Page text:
I don't think this bill would be of any use to anyone who wasn't already well-informed about how the Constitution is used to justify law-making. I don't really expect John Q. Public to suddenly say, "Hey, the justification for the 298th line of H.R. XXXX sounds like an overly broad use of the commerce clause: that justification doesn't work!" So, I don't think this bill would have any affect on the public at large in any direction.

Constitutional changes? First off, I think it is unrealistic to expect Congress to vote to cut out pieces of Article I, Section 8 because it would reduce their own power. We better get in touch with 2/3 of state legislatures! Secondly, I don't think there's anything wrong with the Constitution: the document is as close to flawless as could be reasonably expected. The problem is that the government is taking significant liberties with the written word of the constitution. Someone needs to kill the Constitution again because I want it dead!
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Old 08-04-2005, 11:01 AM   #8 (permalink)
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I see no judicial relief in this bill.

So, if they where to say every law is justified by

"We the People of the United States, in Order to form a more perfect Union, establish Justice, insure domestic Tranquility, provide for the common defence, promote the general Welfare, and secure the Blessings of Liberty to ourselves and our Posterity, do ordain and establish this Constitution for the United States of America."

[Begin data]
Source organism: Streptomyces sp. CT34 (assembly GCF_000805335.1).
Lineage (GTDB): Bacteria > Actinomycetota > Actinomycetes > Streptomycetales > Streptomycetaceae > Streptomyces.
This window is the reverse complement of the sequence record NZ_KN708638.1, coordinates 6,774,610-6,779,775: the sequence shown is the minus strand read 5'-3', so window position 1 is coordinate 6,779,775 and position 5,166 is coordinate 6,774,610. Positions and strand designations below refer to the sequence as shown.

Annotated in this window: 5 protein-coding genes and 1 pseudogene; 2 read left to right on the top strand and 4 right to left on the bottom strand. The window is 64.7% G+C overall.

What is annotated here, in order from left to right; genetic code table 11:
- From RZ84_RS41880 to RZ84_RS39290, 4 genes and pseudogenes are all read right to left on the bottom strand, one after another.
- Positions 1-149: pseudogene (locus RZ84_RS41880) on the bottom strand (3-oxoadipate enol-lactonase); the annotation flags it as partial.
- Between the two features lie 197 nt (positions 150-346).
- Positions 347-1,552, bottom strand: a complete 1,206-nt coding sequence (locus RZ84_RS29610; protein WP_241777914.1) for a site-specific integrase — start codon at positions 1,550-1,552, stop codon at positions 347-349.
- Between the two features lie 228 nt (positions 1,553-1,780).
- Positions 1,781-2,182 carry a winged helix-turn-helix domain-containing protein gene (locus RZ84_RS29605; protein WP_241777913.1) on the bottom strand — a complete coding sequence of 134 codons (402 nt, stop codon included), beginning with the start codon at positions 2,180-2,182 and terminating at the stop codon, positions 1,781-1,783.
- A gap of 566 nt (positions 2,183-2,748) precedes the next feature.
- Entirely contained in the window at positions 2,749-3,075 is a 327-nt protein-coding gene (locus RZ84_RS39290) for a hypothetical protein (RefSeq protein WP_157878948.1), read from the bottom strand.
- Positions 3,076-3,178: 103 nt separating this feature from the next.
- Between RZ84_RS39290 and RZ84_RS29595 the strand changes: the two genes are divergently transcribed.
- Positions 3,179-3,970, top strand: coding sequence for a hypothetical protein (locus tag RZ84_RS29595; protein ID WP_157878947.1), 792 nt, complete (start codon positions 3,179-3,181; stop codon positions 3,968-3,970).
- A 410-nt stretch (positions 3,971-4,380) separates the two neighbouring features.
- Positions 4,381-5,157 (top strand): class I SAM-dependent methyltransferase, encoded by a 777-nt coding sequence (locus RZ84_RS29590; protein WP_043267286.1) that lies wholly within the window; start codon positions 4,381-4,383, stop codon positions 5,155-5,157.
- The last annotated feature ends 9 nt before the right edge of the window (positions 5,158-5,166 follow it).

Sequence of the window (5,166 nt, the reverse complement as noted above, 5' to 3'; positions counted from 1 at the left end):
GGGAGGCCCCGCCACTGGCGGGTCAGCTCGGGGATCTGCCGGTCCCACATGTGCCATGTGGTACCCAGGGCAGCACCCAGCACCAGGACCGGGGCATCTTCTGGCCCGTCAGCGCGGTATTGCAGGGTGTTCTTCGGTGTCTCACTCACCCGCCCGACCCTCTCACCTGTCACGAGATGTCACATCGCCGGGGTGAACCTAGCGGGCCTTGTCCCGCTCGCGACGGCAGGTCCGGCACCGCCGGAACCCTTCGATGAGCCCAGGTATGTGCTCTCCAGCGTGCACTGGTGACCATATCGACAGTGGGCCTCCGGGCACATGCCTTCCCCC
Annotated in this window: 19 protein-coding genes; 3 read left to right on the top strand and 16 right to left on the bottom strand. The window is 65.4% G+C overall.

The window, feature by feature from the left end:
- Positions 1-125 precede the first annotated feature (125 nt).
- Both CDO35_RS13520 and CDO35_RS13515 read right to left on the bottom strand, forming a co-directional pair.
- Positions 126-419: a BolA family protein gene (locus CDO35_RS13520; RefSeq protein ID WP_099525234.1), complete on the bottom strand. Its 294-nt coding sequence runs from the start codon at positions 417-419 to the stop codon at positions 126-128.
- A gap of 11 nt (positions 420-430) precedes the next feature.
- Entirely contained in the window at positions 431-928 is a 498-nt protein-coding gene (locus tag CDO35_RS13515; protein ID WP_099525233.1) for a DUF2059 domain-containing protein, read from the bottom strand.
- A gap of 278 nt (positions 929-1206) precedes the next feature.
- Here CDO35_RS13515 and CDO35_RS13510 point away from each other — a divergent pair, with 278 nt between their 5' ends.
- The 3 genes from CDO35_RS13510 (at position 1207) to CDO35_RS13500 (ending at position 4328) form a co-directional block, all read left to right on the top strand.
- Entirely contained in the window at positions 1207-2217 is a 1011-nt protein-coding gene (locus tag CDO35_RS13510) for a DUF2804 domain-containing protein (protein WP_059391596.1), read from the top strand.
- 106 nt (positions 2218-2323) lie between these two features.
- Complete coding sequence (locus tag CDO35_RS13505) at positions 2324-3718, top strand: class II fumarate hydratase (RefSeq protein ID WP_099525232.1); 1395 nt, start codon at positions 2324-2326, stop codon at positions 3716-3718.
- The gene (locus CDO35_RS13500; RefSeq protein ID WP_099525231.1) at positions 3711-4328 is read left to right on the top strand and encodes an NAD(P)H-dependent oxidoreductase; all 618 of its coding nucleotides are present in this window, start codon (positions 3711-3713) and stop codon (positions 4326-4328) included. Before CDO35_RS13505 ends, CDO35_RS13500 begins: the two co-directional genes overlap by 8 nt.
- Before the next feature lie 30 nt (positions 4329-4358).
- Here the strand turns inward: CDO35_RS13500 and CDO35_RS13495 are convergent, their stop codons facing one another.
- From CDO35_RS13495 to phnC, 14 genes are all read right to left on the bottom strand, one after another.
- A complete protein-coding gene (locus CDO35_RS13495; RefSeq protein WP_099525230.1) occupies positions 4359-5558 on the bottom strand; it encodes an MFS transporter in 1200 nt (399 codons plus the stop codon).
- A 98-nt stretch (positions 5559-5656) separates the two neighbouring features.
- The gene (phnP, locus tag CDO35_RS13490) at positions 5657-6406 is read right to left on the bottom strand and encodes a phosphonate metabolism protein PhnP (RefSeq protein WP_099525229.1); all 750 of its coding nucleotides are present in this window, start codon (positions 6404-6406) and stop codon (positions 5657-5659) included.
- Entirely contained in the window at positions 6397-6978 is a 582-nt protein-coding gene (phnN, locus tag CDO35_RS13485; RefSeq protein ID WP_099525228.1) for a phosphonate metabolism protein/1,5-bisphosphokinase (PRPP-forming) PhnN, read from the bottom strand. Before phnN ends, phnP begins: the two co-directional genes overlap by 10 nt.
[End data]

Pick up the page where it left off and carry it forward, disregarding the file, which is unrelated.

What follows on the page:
there is no consequence (that is the preamble to the constitution). Because the law does not state that the law becomes invalid if the justification is invalid.

Hell, you could claim your law was justified by the word "the", which is the 2nd word in the preamble, and it would still be a valid law.

All it requires of congress is some meaningless, consequenceless, justification phrase.
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Old 08-04-2005, 11:06 AM   #9 (permalink)
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This bill really appears to be just window dressing. It doesn't really do anything. So lawmakers have to slap a quote from the Constitution at the top of their bill like some kind of legal disclaimer. I don't see it answering any of the potential reasons for its being.

If the goal is to force lawmakers to justify their codification, it doesn't serve the role. They can just pick the passage of choice and slap it on to cover the technical rule. So its just added text with no benefit.